Dependencies in project management shows the relationship between project activities. When you plan to schedule activities, you as a project manager would figure out the relationship between these activities in order to figure out the order of the execution of the activities.
In the activity on node (AON) or precedence diagramming method (PDM), we have seen how the dependencies are shown between the activities.
Also we have seen Activity on arrow diagramming method is limited to show only finish to start (FS) dependencies.
If you observe, the words predecessor and successor are relative words. Meaning that when you use one of these words, you need to mention about at least two activities. For example activity A is a predecessor to activity B.
Types of Dependencies in Project Management
There are four types of dependencies in project management. They are
- Finish-to-start (FS)
- Finish-to-finish (FF)
- Start-to-start (SS)
- Start-to-finish (SF)
Now let us look at some of the interesting things, how to we pronounce or understand this concepts or terminology.
In all the above dependencies in project management, there are two letter that we denoted in the short form. For example FS, FF, SS, SF.
In this the first letter always tells about the predecessor activity. And the second letter always tells about the successor activity. Meaning that in FS (Finish-to-start) dependency, we can read and understand this as the Successor activity cannot start until the predecessor finish the activity.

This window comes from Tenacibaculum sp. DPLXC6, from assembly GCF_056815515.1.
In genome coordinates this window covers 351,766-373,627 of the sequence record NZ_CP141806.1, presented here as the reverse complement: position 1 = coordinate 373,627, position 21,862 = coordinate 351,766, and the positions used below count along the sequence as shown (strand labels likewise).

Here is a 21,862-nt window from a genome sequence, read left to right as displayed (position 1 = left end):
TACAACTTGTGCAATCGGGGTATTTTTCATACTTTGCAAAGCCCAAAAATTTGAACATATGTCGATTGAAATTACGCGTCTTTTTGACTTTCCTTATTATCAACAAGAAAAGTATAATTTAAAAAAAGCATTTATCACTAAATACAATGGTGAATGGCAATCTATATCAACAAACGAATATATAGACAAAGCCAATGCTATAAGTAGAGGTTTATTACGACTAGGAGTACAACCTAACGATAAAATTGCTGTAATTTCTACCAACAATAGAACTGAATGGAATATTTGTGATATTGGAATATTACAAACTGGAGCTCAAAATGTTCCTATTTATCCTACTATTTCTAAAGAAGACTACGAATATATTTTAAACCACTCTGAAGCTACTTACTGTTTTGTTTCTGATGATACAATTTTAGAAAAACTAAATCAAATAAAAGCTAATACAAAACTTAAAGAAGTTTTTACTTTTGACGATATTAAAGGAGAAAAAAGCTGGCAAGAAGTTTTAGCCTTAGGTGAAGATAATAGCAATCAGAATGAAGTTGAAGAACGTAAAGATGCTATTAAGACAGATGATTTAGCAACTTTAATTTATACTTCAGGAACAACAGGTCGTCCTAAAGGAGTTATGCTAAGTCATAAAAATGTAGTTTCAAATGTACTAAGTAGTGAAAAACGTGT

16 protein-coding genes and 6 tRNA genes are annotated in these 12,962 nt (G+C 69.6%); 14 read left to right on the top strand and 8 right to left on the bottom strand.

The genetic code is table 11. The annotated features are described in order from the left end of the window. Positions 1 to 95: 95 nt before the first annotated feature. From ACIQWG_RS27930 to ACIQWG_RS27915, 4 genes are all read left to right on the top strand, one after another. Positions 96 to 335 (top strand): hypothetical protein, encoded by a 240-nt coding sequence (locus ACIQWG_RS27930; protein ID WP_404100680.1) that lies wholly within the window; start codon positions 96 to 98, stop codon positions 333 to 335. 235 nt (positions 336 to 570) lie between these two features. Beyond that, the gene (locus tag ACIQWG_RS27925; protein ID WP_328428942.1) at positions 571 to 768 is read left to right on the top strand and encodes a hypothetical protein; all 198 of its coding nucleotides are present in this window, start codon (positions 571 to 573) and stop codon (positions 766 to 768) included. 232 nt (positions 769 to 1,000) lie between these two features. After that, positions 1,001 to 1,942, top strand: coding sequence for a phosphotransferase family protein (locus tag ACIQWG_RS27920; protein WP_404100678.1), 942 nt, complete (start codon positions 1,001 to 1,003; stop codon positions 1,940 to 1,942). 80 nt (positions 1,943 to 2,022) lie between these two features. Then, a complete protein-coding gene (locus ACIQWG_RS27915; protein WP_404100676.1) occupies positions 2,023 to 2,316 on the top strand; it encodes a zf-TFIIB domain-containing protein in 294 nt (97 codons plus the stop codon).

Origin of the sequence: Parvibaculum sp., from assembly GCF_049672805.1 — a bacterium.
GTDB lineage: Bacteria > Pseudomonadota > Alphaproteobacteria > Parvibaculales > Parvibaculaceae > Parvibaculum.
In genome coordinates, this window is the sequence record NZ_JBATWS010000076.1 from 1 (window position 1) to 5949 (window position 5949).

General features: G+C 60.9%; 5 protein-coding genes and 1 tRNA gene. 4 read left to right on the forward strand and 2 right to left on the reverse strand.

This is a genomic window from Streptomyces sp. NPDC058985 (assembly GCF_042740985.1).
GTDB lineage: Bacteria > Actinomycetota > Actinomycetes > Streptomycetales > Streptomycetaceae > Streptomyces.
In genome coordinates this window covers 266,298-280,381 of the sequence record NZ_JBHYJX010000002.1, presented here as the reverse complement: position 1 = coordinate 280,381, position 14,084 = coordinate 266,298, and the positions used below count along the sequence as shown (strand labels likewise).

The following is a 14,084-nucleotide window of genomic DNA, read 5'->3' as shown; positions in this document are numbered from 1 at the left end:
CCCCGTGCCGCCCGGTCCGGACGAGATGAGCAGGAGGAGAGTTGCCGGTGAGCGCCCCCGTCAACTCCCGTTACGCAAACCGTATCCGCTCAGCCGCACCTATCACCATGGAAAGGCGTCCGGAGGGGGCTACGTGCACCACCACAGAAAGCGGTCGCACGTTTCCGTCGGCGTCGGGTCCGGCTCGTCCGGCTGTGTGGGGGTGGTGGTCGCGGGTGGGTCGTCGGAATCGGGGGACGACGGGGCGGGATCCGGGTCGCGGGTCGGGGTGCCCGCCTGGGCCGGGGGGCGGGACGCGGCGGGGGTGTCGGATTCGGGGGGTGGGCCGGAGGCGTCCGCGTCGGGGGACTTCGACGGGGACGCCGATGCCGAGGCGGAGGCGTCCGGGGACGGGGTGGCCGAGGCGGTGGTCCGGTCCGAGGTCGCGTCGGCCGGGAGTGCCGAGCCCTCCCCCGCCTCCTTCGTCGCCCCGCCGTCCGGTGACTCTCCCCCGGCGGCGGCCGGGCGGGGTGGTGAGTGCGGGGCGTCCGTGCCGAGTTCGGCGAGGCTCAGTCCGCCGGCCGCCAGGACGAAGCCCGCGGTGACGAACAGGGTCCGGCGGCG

When we are talking about the predecessor activity and successor activity,
- Always the predecessor activity is independent. Meaning that there is no constraint on the predecessor.
- The constraint of dependency is always on the successor activity.
For all the four dependencies in project management, we can read the statement with the below template statement.
Successor activity cannot “finish/start” until the predecessor activity “finish/start”.
Let us start using the above template for all four dependencies in project management.
Finish-to-start (FS) – Successor activity cannot start until the predecessor activity finish.
Finish-to-finish (FF) – Successor activity cannot finish until the predecessor activity finish.
Start-to-start (SS) – Successor activity cannot start until the predecessor activity start.
Start-to-finish (SF) – Successor activity cannot finish until the predecessor activity start.
Now let us look at each of these dependencies in project management in detail one after the other.
Finish To Start (FS)
Finish-to-start (FS) is the most simplest one among the dependencies in project management. This is the most frequently used dependency when sorting the order of activities in the project.
PMBOK guide defines the finish to start dependency as a logical relationship in which a successor activity cannot start until a predecessor activity finished.
For example in the waterfall SDLC model, the development activity (successor) cannot start until the design finish (predecessor activity).
PMBOK guide defines the finish to finish dependency as a logical relationship in which a successor cannot finish until the predecessor activity has finished.
Meaning that even the successor activity B finishes early it has to wait for activity A to finish first and then only the activity B can finish.
For example, the broadcasting activity cannot finish until the tournament finishes. In this case tournament is the predecessor activity and the broadcasting is the successor activity.